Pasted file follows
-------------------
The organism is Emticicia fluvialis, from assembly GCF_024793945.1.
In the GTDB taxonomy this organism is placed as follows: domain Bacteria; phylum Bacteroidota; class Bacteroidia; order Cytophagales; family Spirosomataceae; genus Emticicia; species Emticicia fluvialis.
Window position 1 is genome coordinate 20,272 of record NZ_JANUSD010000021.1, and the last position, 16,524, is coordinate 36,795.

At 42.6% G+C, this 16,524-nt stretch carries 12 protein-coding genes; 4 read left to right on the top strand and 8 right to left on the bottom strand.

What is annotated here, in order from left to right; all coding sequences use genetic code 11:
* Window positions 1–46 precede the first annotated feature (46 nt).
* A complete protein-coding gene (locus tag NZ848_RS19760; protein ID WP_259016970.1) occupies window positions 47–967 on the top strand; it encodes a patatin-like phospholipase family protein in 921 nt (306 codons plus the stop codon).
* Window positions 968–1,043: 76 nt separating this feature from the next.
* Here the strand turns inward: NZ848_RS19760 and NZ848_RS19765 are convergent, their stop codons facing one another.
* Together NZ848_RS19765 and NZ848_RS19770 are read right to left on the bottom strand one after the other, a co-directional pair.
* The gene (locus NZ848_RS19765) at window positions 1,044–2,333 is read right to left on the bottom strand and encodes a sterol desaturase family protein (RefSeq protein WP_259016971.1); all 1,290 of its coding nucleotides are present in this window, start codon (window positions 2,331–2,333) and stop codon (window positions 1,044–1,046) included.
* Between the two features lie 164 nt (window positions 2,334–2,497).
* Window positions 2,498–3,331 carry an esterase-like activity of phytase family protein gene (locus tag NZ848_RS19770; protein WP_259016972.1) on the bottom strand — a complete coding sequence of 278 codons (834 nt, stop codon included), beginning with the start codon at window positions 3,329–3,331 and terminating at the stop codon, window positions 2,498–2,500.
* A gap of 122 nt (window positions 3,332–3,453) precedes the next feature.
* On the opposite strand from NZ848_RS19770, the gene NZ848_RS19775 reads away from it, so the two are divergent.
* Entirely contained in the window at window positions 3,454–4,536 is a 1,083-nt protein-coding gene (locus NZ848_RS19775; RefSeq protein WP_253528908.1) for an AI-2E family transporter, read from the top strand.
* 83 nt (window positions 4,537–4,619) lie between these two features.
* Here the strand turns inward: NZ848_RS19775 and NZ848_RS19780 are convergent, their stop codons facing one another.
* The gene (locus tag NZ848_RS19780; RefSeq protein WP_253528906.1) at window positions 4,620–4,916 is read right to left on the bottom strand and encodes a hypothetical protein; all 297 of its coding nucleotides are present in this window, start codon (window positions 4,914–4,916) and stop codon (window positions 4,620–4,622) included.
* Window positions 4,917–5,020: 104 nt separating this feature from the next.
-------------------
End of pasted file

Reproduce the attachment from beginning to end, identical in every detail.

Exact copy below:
The organism is Emticicia fluvialis, from assembly GCF_024793945.1.
In the GTDB taxonomy this organism is placed as follows: domain Bacteria; phylum Bacteroidota; class Bacteroidia; order Cytophagales; family Spirosomataceae; genus Emticicia; species Emticicia fluvialis.
Window position 1 is genome coordinate 20,272 of record NZ_JANUSD010000021.1, and the last position, 16,524, is coordinate 36,795.

At 42.6% G+C, this 16,524-nt stretch carries 12 protein-coding genes; 4 read left to right on the top strand and 8 right to left on the bottom strand.

What is annotated here, in order from left to right; all coding sequences use genetic code 11:
* Window positions 1–46 precede the first annotated feature (46 nt).
* A complete protein-coding gene (locus tag NZ848_RS19760; protein ID WP_259016970.1) occupies window positions 47–967 on the top strand; it encodes a patatin-like phospholipase family protein in 921 nt (306 codons plus the stop codon).
* Window positions 968–1,043: 76 nt separating this feature from the next.
* Here the strand turns inward: NZ848_RS19760 and NZ848_RS19765 are convergent, their stop codons facing one another.
* Together NZ848_RS19765 and NZ848_RS19770 are read right to left on the bottom strand one after the other, a co-directional pair.
* The gene (locus NZ848_RS19765) at window positions 1,044–2,333 is read right to left on the bottom strand and encodes a sterol desaturase family protein (RefSeq protein WP_259016971.1); all 1,290 of its coding nucleotides are present in this window, start codon (window positions 2,331–2,333) and stop codon (window positions 1,044–1,046) included.
* Between the two features lie 164 nt (window positions 2,334–2,497).
* Window positions 2,498–3,331 carry an esterase-like activity of phytase family protein gene (locus tag NZ848_RS19770; protein WP_259016972.1) on the bottom strand — a complete coding sequence of 278 codons (834 nt, stop codon included), beginning with the start codon at window positions 3,329–3,331 and terminating at the stop codon, window positions 2,498–2,500.
* A gap of 122 nt (window positions 3,332–3,453) precedes the next feature.
* On the opposite strand from NZ848_RS19770, the gene NZ848_RS19775 reads away from it, so the two are divergent.
* Entirely contained in the window at window positions 3,454–4,536 is a 1,083-nt protein-coding gene (locus NZ848_RS19775; RefSeq protein WP_253528908.1) for an AI-2E family transporter, read from the top strand.
* 83 nt (window positions 4,537–4,619) lie between these two features.
* Here the strand turns inward: NZ848_RS19775 and NZ848_RS19780 are convergent, their stop codons facing one another.
* The gene (locus tag NZ848_RS19780; RefSeq protein WP_253528906.1) at window positions 4,620–4,916 is read right to left on the bottom strand and encodes a hypothetical protein; all 297 of its coding nucleotides are present in this window, start codon (window positions 4,914–4,916) and stop codon (window positions 4,620–4,622) included.
* Window positions 4,917–5,020: 104 nt separating this feature from the next.